Recent legislative changes have put supply chain compliance front of mind and forced the majority to learn more about what is actually required to run a safe, compliant operations and the risk they are currently exposed to in there supply chain. There is still an uneducated mentality out there that feels “we can always save money by cutting freight rates, increase our margin, and then move onto another carrier once they go bust or even do it ourselves, this transport game can’t be too hard”. Hopefully in the coming years this will change.

There are several industry groups that I am involved in taking to lead towards improving professionalism by changing the training requirements of heavy vehicle drivers licencing and restructure WA Accreditation to include all vehicles with GVM >4.5tonne, to name a couple of potential game changers.

I find it difficult for anyone to argue against the safety and performance benefits to all from these planned changes.

Role models

Coming from a sporting background I am very familiar with the importance of having role models in life, whether it is personal or business. These people champion a message in an attempt to inspire a greater community to improve, grow or work towards a common goal.

Well, at Clarkson Freightlines we are one of many companies taking the lead to drive professionalism and our company vision is clearly stated as “delivering world class service linking rural WA”. So what does the cost of world class and professional service look like? Some of the key ingredients that enable us to strive toward our vision are but not limited to:

Cost of compliance

  • Training of employees

  • Proactiv maintenance on equipment to improve equipment condition and minimise downtime

  • Documented and implemented compliance systems and processes

  • Equipment to enable safe operating

Cost of professionalism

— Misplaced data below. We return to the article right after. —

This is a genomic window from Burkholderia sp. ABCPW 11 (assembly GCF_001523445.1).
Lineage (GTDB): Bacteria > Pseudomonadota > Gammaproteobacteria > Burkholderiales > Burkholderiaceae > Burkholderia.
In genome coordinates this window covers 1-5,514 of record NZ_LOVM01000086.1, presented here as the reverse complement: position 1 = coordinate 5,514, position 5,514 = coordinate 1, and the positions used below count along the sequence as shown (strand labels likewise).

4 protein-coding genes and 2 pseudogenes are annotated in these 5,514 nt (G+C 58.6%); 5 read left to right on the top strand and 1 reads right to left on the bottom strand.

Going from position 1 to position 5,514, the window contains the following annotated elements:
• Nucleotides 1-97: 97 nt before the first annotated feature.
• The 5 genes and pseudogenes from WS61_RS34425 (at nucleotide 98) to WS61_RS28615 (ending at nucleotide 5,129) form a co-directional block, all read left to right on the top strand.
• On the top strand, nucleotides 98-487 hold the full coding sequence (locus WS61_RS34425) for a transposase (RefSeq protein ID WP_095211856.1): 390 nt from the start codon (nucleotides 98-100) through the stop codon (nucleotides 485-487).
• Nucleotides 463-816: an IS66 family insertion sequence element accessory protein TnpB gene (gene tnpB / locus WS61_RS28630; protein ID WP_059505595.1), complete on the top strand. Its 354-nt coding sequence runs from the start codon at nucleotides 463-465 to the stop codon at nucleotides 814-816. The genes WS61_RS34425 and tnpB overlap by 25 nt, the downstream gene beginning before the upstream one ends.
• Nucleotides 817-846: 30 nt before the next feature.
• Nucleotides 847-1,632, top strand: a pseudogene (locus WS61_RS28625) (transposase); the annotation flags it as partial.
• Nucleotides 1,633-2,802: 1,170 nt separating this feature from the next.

• Operating with modern, state of the art trucks and trailers decreasing our environmental emissions footprint and eliminating breakdowns

  • Hiring A-Grade employees who handle and deal with your freight

  • Utilising technology for innovation to constantly improve service levels

  • High capital overheads, whether it be property, plant and equipment to again, provide world class service to customers

In between managing and mitigating risk in my business, I am heavily focussed on improving professionalism in all aspects of the transport industry to drive more value for clients within our service geography (more blog posts to follow). The flow on effect to this, I hope, is that other carriers catch on and champion professionalism to drag the industry to the higher standards it deserves and there are many other carriers in the same position as mine, of which I hope to share their insights in future blog posts.

At the end of the day, it is ultimately up to client to calculate their price vs value on an overall service package for a partnership that is going to provide benefits to their business and end customer.

That’s my view on how disappointed I am about rate cutting in our industry. Interested to hear your thoughts on the matter, if it occurs in your industry and even the other side of the story from the consumer’s perspective.